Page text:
Approximately 158 Manitobans are hurt due to cycling-related injuries every year. The tips below can help you avoid becoming part of a statistic.
Cycling is a great way to stay active with the family, commute to work and explore the outdoors, but it’s important to remember to share the road, and how to stay safe doing so.
Signals and Signs
Even though you’re not in a car, you still need to abide by the rules of the road. Hand signals tell other road users what you’re doing and where you’re going. Make sure to brush up on which signals mean what and remember that stop signs apply to everyone, not just drivers!
Most people know that wearing a helmet while cycling is required by law, but did you know that wearing a helmet incorrectly can actually increase your chances of getting hurt? To make sure that your helmet fits the way that it should, trust the “2V1” rule:
- Start with your helmet sitting level on your head; there shouldn’t be more than 2 fingers between your eyebrows and the bottom of the helmet.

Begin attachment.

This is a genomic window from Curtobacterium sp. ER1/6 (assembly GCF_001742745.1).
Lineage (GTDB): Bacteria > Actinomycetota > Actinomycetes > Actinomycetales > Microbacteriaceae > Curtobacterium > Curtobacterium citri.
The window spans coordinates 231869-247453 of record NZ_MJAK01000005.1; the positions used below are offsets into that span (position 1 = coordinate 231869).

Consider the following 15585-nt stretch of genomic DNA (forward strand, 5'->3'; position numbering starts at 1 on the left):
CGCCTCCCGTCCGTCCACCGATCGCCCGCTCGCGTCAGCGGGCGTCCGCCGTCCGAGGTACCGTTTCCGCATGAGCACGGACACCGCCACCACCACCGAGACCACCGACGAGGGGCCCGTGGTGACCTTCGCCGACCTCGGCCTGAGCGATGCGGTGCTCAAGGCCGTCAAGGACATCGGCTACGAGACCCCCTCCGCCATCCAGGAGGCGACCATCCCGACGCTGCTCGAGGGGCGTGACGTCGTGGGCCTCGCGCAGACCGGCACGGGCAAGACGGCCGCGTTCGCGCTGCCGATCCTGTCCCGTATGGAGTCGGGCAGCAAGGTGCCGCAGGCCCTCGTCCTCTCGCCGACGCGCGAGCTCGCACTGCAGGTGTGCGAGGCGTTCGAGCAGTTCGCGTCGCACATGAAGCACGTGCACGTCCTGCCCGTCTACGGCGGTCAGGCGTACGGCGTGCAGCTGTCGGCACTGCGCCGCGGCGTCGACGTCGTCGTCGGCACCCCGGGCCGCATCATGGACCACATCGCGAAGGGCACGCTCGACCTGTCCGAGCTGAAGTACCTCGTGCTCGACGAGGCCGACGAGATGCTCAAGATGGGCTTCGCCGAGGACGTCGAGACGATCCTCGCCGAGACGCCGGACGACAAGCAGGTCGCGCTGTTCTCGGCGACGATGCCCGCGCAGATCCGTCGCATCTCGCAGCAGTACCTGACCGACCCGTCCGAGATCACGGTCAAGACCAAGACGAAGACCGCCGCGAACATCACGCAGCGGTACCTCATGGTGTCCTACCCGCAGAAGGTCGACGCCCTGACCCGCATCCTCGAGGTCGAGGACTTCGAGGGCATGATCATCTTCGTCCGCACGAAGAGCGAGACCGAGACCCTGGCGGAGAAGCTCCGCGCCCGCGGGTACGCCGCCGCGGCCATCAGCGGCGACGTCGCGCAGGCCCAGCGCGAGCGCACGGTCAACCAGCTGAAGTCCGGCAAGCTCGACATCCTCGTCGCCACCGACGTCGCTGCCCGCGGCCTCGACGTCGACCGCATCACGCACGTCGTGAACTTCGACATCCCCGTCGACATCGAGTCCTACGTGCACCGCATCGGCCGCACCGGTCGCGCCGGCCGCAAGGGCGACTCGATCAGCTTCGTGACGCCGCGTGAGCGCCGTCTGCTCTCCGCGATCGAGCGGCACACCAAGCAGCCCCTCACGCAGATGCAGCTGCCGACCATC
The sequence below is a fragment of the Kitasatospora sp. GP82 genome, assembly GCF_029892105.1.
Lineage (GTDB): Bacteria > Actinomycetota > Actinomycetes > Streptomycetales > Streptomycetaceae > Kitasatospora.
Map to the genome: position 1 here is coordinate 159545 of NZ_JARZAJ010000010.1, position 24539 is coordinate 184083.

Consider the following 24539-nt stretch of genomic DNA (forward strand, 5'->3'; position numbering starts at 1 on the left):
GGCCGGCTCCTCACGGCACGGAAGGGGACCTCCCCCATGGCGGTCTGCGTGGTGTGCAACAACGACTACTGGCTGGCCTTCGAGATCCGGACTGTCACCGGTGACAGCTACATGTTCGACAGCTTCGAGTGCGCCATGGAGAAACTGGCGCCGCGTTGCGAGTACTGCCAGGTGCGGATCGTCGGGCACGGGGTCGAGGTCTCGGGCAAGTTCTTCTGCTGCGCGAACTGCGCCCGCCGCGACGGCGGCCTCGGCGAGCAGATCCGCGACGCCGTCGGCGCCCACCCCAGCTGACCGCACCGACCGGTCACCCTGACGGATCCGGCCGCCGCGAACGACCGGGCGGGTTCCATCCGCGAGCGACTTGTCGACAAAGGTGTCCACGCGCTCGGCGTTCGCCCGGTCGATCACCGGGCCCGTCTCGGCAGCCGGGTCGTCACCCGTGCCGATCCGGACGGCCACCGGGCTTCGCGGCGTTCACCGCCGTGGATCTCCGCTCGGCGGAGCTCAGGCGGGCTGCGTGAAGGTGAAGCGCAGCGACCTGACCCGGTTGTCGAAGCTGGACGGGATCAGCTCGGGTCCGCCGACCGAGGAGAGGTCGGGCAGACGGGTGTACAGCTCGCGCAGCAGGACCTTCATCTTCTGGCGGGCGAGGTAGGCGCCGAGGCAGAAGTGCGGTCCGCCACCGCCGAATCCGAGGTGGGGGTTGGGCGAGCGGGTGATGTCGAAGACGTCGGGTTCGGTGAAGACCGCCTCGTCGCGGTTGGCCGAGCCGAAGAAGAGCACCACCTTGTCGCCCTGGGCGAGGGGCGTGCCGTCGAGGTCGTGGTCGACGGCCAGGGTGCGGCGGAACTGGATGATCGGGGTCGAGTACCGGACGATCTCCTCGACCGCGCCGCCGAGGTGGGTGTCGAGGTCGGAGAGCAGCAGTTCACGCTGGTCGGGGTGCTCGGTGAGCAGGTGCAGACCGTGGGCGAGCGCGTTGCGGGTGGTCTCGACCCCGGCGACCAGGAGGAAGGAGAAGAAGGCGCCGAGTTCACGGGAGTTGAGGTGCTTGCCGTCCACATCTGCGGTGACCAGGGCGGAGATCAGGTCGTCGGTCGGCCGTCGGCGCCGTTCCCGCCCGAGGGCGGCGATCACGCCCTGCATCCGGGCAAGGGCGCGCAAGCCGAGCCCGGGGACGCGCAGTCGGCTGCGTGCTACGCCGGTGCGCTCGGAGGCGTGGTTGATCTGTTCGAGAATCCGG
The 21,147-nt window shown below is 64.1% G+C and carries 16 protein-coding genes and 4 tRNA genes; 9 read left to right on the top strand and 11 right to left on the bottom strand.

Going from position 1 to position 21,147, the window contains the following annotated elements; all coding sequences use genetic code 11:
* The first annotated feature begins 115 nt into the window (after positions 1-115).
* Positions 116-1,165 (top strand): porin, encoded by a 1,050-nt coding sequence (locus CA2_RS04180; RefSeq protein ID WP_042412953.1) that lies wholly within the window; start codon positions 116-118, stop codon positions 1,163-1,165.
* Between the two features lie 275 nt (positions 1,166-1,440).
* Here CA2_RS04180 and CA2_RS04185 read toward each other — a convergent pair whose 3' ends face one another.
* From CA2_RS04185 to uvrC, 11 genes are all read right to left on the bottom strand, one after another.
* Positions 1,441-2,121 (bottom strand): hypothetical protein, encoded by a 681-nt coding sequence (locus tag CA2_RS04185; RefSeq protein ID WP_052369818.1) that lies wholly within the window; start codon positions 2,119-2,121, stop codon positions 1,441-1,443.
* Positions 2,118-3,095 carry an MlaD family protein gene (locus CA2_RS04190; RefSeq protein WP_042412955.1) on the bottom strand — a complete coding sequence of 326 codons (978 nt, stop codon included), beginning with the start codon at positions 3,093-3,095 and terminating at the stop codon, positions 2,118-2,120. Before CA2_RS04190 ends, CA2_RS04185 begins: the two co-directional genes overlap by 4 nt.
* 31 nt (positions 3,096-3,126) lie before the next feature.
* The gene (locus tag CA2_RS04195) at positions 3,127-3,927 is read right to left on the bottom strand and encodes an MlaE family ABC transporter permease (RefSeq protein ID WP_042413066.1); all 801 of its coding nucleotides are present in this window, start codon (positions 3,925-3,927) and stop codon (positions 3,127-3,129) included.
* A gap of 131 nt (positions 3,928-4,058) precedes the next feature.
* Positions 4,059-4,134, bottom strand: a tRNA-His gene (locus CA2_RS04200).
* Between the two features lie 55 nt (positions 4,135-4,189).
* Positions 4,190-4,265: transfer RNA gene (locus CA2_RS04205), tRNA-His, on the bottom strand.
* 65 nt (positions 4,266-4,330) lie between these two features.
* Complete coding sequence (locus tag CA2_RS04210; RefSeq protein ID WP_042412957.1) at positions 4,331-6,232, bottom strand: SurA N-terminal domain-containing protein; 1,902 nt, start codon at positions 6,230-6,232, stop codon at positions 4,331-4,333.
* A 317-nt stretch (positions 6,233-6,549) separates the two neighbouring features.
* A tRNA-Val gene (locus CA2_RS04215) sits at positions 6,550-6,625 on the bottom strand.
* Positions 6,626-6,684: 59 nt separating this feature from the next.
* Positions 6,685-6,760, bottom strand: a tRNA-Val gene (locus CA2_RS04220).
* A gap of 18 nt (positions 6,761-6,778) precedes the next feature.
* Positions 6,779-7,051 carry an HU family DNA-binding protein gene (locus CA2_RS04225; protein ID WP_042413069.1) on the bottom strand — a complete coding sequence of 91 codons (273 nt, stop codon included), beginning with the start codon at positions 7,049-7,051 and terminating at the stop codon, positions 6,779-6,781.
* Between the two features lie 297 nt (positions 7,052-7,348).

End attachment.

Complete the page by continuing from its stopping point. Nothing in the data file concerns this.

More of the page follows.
- The side straps should form a V shape below your ears.
- The chin strap should be adjusted so only 1 finger fits between your chin and the strap.
Even if you’re signalling, stopping and wearing a helmet correctly, you’re still at risk if other people on the road can’t see you. Wear brightly coloured, fluorescent clothing during the day and reflective clothing if you’re cycling at night. Reflective strips can be purchased specifically for your ankles, which help signal drivers that there’s another person the road. Use a white light on the front of your bike and a red or orange reflector on the back to increase your invisibility and ensure the cars behind you take notice.
For everything you need to know about biking safely this summer, check out Manitoba’s guidelines for injury prevention and bike safety.